Such bald summaries will have to suffice to explain the nature of the landscape in the Netherlands- but I hope that gives you the impression that the Netherlands was ripe for the Lutheran movement after 1520 to spread. The last factor which governed how that movement spread was the persecution adopted as policy by the Hapsburg rulers of the Netherlands. Charles V made repeated efforts to bring in to the region the inquisition- fortifying it even after he had brought it in. The effect of this was to force the reformation under ground. Significantly it created a large group of people who temporised- who remained within the Catholic Church but held Protestant opinions. The martyrs who died for the faith were more often Anabaptists than Lutherans- another fact which influenced the progress of the reformation.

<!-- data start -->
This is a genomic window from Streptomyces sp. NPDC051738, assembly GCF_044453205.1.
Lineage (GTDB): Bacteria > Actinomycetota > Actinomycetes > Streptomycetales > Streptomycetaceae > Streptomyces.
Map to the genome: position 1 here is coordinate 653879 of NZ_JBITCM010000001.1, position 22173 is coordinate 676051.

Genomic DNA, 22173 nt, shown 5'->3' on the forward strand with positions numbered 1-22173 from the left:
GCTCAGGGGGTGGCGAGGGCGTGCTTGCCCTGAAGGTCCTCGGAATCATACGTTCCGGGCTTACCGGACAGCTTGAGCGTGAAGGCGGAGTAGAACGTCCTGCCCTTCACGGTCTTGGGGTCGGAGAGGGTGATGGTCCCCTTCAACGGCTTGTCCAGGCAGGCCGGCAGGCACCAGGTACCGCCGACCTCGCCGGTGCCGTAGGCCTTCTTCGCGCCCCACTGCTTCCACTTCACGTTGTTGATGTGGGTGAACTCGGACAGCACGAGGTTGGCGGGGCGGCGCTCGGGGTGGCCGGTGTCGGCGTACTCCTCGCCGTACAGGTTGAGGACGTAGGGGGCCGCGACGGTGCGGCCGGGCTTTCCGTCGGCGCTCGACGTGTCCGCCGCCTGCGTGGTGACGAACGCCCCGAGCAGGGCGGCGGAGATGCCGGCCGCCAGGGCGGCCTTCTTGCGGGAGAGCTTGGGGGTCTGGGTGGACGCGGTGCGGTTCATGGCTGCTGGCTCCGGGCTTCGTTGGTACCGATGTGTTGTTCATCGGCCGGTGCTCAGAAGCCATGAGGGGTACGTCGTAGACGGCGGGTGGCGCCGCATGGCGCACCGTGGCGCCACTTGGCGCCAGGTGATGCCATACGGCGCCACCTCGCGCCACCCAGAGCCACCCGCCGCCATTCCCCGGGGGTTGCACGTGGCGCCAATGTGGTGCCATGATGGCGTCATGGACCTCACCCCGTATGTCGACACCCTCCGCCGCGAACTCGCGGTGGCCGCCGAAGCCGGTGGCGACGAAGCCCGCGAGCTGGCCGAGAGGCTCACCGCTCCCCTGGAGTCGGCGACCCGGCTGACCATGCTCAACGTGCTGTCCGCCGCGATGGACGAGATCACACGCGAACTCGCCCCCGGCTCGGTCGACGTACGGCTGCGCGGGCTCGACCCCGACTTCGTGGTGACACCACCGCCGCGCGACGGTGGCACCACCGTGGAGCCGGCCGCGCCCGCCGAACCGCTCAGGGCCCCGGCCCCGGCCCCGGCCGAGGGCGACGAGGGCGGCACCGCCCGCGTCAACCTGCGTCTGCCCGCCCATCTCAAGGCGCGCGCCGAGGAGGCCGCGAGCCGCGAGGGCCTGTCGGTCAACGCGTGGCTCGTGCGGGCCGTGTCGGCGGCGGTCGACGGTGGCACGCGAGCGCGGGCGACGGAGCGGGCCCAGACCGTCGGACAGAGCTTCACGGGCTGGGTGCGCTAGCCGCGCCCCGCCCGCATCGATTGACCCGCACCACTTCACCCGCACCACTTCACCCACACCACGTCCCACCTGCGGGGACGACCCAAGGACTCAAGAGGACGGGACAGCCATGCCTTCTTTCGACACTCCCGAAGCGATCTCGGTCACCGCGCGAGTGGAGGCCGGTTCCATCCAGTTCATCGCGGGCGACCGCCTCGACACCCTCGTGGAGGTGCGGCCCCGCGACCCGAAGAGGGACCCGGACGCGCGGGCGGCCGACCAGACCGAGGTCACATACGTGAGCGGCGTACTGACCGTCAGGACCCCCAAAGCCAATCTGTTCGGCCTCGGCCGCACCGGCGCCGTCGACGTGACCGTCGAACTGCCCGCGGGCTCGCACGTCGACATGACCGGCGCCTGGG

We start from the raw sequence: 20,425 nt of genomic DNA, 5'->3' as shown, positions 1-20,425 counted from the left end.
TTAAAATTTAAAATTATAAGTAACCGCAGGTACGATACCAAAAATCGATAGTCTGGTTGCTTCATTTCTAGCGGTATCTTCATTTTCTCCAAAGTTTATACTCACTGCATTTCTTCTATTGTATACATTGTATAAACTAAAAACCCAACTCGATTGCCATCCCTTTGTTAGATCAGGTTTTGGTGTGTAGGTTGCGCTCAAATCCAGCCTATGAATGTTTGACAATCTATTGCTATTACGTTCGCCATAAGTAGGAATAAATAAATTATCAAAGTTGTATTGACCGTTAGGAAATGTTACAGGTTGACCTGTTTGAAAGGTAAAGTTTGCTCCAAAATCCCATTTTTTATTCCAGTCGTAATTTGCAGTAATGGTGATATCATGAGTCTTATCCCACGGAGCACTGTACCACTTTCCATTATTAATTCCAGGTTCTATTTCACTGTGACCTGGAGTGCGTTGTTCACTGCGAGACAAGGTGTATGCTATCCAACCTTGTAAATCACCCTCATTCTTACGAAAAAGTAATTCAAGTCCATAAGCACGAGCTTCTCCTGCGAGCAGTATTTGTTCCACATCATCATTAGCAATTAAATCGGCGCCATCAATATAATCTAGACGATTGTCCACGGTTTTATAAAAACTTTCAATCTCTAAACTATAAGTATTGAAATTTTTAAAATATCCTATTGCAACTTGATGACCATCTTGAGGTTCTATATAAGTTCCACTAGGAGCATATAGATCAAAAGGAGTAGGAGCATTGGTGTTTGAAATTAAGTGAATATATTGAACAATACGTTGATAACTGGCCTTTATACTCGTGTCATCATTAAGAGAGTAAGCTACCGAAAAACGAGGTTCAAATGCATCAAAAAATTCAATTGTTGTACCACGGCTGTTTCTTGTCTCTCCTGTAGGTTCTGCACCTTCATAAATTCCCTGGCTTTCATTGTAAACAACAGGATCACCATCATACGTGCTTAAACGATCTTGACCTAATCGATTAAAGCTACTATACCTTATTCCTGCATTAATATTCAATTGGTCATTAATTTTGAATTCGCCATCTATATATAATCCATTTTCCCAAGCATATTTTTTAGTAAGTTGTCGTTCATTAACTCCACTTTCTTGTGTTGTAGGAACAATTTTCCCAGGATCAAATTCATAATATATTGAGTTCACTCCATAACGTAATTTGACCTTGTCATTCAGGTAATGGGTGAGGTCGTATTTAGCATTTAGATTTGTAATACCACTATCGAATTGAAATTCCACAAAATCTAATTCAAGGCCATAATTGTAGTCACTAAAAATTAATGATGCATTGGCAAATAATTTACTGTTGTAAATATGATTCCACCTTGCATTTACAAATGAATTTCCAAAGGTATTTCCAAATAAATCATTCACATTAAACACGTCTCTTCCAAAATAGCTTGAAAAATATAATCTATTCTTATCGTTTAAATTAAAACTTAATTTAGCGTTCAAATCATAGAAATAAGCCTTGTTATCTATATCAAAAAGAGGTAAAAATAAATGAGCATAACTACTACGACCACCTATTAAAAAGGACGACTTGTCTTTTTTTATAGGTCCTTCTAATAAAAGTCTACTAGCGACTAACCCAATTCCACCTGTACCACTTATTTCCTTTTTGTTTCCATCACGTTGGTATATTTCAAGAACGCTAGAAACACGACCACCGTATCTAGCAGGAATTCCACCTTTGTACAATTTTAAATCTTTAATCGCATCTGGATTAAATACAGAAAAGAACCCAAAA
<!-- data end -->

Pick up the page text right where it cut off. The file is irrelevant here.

What this did was create in the Netherlands, according to Professor Israel, a very different reformation to the reformations that happened elsewhere in Europe. Whereas in Britain for example the reformation received its initial impetus from the crown and a reformed Church, in the Netherlands there was no institutional support for the reformation. Consequently Israel argues that the Dutch Reformation developed in an unstructured way- its heroes were people who in most of Europe were derided. It should also be noted that it developed into a movement of internal reformation- influential theorists like David Joris argued for a reformation proceeding through the spirit. Anabaptism remained stronger in the Netherlands than elsewhere in Europe- in some provinces up to 25% of congregations did not believe in child baptism. It should also be noted that whereas in the UK- London formed the centre of the reformation, in Holland it was marginal regions like East Frisia where Hapsburg persecution did not reach or amongst exiles in Germany that influential developments like the arrival of Calvinism took place.